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Senator Cook. If the Senator would yield, in essence what you are saying, Mr. Hulsey, is that this was an administrative matter and not a decision on the merits?

Mr. HULSEY. I think that is true, yes, sir.
Senator Cook. Of course Judge Carswell-
Senator BAYH. That is not what Judge Carswell said.

Mr. HULSEY. I don't think you would ever have a judge here sit here before this illustrious body and the American

people and


of course, I didn't consider it. Of course, he did. But let's say at best it was a perfunctory consideration. By that I mean he looked at the record, he saw a very distinguished district judge who ruled as he did, he saw a panel of other judges who ruled upholding that judge: he read the opinion, looked at what was before him without conducting an exhaustive study of the case, and ruled that in this particular case, he just didn't feel that it warranted an en banc hearing, because it was probably going on up to the Supreme Court anyway.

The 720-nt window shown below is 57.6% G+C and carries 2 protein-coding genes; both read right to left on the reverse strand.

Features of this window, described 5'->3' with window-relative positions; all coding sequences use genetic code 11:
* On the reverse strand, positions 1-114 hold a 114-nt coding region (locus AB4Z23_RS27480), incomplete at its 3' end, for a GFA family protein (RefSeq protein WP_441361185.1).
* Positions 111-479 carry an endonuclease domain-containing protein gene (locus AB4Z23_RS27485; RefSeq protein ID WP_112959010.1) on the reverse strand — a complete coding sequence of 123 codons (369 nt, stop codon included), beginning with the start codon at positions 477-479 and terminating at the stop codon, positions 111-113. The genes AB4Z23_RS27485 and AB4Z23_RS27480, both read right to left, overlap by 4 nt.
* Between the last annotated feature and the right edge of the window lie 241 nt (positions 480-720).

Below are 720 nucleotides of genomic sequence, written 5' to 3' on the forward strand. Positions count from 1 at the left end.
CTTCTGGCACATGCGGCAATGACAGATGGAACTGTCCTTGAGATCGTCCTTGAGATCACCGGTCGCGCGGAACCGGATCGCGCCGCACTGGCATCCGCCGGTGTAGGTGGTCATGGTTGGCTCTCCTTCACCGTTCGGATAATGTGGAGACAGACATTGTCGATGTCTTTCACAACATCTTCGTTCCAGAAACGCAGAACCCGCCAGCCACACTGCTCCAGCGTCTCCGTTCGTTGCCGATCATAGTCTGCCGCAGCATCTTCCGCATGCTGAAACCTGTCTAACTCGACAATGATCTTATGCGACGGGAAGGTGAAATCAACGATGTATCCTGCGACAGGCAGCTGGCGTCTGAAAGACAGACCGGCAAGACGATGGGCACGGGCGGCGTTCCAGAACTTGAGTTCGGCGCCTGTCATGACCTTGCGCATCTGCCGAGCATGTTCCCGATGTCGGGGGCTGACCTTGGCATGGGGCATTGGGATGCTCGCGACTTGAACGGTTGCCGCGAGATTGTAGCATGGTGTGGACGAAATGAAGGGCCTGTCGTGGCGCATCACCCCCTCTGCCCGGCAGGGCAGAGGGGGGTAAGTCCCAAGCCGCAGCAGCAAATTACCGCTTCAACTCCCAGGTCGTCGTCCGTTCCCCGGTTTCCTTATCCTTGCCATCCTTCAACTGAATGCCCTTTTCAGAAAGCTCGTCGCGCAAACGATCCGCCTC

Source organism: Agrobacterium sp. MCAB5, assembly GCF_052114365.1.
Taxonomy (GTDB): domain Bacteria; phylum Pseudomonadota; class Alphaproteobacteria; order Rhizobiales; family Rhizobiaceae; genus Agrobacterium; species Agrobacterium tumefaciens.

That would just be my impression of it.
The CHAIRMAN. Let us recess now until 2 o'clock.

Mr. HULSEY. Mr. Chairman, excuse me, having a tendency as I always do to talk too much, there is one thing I would like to tell the committee in view of what I have heard here for 2 days.

The CHAIRMAN. We are going to take you back at 2 o'clock.

Mr. HULSEY. Oh, you are. Excuse me, Mr. Chairman. In view of that. I will withhold this.

(Whereupon at 12:05 p.m., the hearing was recessed to reconvene at 2 p.m. of the same day.)


The CHAIRMAN. The committee will come to order.

Mr. Hulsey, before we recessed you said you wanted to make a statement.